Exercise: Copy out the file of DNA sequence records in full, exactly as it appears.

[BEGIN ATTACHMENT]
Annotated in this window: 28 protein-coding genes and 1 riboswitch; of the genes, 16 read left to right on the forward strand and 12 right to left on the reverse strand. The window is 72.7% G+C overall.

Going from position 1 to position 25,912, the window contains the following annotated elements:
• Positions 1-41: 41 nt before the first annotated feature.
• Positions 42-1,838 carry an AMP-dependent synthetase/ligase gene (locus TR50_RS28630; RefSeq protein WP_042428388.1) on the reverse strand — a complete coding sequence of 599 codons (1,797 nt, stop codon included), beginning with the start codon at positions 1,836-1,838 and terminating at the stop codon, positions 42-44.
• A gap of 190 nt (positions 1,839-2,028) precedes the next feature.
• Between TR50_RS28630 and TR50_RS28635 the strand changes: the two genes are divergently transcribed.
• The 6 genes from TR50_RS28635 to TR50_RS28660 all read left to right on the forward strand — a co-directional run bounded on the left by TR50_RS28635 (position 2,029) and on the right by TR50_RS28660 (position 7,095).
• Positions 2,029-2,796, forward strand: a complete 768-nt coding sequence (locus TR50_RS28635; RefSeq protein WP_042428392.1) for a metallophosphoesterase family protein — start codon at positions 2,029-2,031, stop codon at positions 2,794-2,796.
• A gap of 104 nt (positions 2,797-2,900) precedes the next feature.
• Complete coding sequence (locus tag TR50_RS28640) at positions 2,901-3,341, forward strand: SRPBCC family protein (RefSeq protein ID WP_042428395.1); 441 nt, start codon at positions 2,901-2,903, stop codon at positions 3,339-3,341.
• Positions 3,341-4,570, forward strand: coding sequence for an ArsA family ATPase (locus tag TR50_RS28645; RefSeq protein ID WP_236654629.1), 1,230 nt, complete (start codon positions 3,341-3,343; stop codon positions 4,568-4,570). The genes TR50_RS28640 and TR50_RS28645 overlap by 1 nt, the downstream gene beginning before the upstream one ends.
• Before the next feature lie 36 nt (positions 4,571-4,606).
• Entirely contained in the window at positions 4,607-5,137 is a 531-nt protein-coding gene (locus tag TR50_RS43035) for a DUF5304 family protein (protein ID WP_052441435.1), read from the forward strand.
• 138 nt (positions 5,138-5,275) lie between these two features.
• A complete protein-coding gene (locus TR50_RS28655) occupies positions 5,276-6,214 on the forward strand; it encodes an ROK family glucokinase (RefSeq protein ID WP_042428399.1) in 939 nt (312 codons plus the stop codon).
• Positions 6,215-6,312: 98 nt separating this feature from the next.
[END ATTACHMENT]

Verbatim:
Annotated in this window: 28 protein-coding genes and 1 riboswitch; of the genes, 16 read left to right on the forward strand and 12 right to left on the reverse strand. The window is 72.7% G+C overall.

Going from position 1 to position 25,912, the window contains the following annotated elements:
• Positions 1-41: 41 nt before the first annotated feature.
• Positions 42-1,838 carry an AMP-dependent synthetase/ligase gene (locus TR50_RS28630; RefSeq protein WP_042428388.1) on the reverse strand — a complete coding sequence of 599 codons (1,797 nt, stop codon included), beginning with the start codon at positions 1,836-1,838 and terminating at the stop codon, positions 42-44.
• A gap of 190 nt (positions 1,839-2,028) precedes the next feature.
• Between TR50_RS28630 and TR50_RS28635 the strand changes: the two genes are divergently transcribed.
• The 6 genes from TR50_RS28635 to TR50_RS28660 all read left to right on the forward strand — a co-directional run bounded on the left by TR50_RS28635 (position 2,029) and on the right by TR50_RS28660 (position 7,095).
• Positions 2,029-2,796, forward strand: a complete 768-nt coding sequence (locus TR50_RS28635; RefSeq protein WP_042428392.1) for a metallophosphoesterase family protein — start codon at positions 2,029-2,031, stop codon at positions 2,794-2,796.
• A gap of 104 nt (positions 2,797-2,900) precedes the next feature.
• Complete coding sequence (locus tag TR50_RS28640) at positions 2,901-3,341, forward strand: SRPBCC family protein (RefSeq protein ID WP_042428395.1); 441 nt, start codon at positions 2,901-2,903, stop codon at positions 3,339-3,341.
• Positions 3,341-4,570, forward strand: coding sequence for an ArsA family ATPase (locus tag TR50_RS28645; RefSeq protein ID WP_236654629.1), 1,230 nt, complete (start codon positions 3,341-3,343; stop codon positions 4,568-4,570). The genes TR50_RS28640 and TR50_RS28645 overlap by 1 nt, the downstream gene beginning before the upstream one ends.
• Before the next feature lie 36 nt (positions 4,571-4,606).
• Entirely contained in the window at positions 4,607-5,137 is a 531-nt protein-coding gene (locus tag TR50_RS43035) for a DUF5304 family protein (protein ID WP_052441435.1), read from the forward strand.
• 138 nt (positions 5,138-5,275) lie between these two features.
• A complete protein-coding gene (locus TR50_RS28655) occupies positions 5,276-6,214 on the forward strand; it encodes an ROK family glucokinase (RefSeq protein ID WP_042428399.1) in 939 nt (312 codons plus the stop codon).
• Positions 6,215-6,312: 98 nt separating this feature from the next.